However, I WAS on the verge of returning my purchase as I couldn't get it to work. Lots of head scratching, not feeding the cat, ignoring the 'you're quiet tonight, anything wrong?' conversation openers and cussing didn't help so I consulted the xPro 1 manual (I SHOULD have done this first, of course!). To cut a very very long story short, the flash will not fire if you have set the set the camera to silent mode (pg. 54 footnote). As I enjoy the relative silence of the camera, this goes against my better instincts. But, I still believe that I've chosen the best of the Fuji flash units. The EF 42 is too big and aesthetically daft sitting on top of the xPro and the smaller and more expensive metal EF X20 does nothing that the EF20 can do better( It is VERY beautiful though!).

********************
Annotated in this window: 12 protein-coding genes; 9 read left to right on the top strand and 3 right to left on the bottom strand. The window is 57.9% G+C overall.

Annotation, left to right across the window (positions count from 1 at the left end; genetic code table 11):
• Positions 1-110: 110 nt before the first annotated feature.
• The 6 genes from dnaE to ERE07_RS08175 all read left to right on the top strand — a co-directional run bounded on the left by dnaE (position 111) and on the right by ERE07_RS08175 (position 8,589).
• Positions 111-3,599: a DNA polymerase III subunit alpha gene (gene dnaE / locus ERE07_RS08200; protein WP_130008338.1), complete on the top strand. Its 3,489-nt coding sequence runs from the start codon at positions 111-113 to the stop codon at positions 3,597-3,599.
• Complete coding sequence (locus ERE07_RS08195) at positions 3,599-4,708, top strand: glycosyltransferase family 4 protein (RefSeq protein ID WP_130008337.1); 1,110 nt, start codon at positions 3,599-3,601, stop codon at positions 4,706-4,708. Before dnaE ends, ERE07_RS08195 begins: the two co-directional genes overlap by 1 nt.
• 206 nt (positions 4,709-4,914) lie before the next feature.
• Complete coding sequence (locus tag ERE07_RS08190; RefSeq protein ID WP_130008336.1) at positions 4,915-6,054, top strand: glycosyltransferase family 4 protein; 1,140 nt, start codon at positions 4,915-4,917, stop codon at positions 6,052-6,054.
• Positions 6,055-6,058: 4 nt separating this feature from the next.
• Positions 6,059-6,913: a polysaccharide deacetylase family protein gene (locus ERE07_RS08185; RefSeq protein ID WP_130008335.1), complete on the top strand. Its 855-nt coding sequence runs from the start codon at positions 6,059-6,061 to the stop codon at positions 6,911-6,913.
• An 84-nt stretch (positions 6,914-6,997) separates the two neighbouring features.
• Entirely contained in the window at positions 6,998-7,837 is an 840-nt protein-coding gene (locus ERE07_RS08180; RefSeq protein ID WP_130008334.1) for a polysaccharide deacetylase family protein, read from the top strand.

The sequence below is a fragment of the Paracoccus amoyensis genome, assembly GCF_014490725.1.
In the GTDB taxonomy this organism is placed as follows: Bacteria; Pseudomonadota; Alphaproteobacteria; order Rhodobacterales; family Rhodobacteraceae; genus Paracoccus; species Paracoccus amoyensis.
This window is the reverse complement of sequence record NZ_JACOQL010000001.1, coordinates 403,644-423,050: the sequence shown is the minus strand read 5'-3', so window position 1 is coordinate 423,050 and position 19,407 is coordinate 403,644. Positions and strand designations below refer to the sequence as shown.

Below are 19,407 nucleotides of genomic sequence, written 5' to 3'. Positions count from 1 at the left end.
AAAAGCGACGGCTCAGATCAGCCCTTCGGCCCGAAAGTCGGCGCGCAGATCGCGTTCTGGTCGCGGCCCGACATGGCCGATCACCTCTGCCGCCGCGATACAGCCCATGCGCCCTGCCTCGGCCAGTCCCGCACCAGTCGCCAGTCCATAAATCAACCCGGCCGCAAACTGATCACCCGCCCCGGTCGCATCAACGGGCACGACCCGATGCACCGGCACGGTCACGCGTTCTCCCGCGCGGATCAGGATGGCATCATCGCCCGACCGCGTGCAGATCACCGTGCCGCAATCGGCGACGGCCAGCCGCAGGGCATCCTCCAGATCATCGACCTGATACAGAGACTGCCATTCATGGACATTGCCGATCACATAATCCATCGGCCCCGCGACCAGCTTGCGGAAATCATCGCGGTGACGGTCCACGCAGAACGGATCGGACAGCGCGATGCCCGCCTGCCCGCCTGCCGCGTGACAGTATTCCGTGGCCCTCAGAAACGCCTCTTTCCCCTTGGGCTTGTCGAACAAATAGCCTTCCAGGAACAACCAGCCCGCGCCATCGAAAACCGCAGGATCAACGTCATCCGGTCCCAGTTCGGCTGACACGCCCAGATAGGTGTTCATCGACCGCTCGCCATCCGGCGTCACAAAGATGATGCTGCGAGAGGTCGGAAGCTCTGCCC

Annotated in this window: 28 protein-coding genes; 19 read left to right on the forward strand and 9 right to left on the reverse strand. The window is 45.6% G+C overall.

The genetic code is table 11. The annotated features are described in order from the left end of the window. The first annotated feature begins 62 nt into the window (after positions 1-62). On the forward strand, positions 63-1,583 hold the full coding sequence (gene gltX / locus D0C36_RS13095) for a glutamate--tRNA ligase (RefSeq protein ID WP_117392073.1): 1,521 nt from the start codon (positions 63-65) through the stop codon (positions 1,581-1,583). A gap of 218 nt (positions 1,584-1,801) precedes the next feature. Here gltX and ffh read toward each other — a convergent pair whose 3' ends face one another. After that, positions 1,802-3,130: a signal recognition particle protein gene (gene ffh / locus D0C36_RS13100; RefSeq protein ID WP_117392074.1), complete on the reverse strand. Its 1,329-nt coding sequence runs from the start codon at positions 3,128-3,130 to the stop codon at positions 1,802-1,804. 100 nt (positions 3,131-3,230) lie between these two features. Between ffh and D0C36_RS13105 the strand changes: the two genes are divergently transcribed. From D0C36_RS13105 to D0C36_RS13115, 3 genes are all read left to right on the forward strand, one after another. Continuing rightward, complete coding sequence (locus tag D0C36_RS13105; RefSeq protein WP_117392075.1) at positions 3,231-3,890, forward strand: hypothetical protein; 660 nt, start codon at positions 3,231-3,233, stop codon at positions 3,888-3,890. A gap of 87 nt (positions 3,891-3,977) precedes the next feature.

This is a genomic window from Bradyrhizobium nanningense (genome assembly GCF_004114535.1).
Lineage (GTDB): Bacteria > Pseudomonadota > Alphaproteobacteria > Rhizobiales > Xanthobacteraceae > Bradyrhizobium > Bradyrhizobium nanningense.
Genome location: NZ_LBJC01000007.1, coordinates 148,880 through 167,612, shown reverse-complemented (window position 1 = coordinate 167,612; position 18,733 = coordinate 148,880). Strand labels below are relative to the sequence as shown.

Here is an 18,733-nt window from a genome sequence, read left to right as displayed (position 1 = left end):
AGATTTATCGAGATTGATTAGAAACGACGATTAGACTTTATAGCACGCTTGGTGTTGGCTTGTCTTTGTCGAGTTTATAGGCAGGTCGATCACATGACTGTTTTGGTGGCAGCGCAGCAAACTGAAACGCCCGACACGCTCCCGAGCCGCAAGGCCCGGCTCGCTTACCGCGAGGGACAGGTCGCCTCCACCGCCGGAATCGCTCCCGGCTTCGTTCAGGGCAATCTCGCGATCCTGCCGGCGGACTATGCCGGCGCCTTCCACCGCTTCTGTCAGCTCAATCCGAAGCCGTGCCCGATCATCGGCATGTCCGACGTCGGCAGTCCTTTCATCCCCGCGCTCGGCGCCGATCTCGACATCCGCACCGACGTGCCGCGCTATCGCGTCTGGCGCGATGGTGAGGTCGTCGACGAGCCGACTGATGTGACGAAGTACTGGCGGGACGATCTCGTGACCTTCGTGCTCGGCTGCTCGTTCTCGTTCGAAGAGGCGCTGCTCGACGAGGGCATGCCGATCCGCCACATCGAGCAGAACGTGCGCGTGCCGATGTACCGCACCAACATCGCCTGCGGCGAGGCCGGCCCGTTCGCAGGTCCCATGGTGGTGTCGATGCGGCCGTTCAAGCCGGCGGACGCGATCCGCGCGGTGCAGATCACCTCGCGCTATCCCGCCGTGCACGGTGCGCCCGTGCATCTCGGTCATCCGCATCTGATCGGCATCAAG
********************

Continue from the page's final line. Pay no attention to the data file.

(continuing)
In terms of price, the EF20 is smack dab in the middle and is a great little piece of kit.
I've just spent a month coming to this decision: I hope this little review helps.
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on 11 April 2015
...Fujifilm are extremely slow in developing dedicated flash guns for the X-range of cameras.

Fortunately flashes designed for other cameras in the Fujifilm range work with the X-series electronics and this neat little unit does not look out of place sitting on top of the X-E2. In fact it packs enough power to adequately light items in the middle distance (3-5m) even with the 'wide angle' flag in place the output is not compromised too much. At the price point it is about right to learn more about the use of flash to enhance your photography.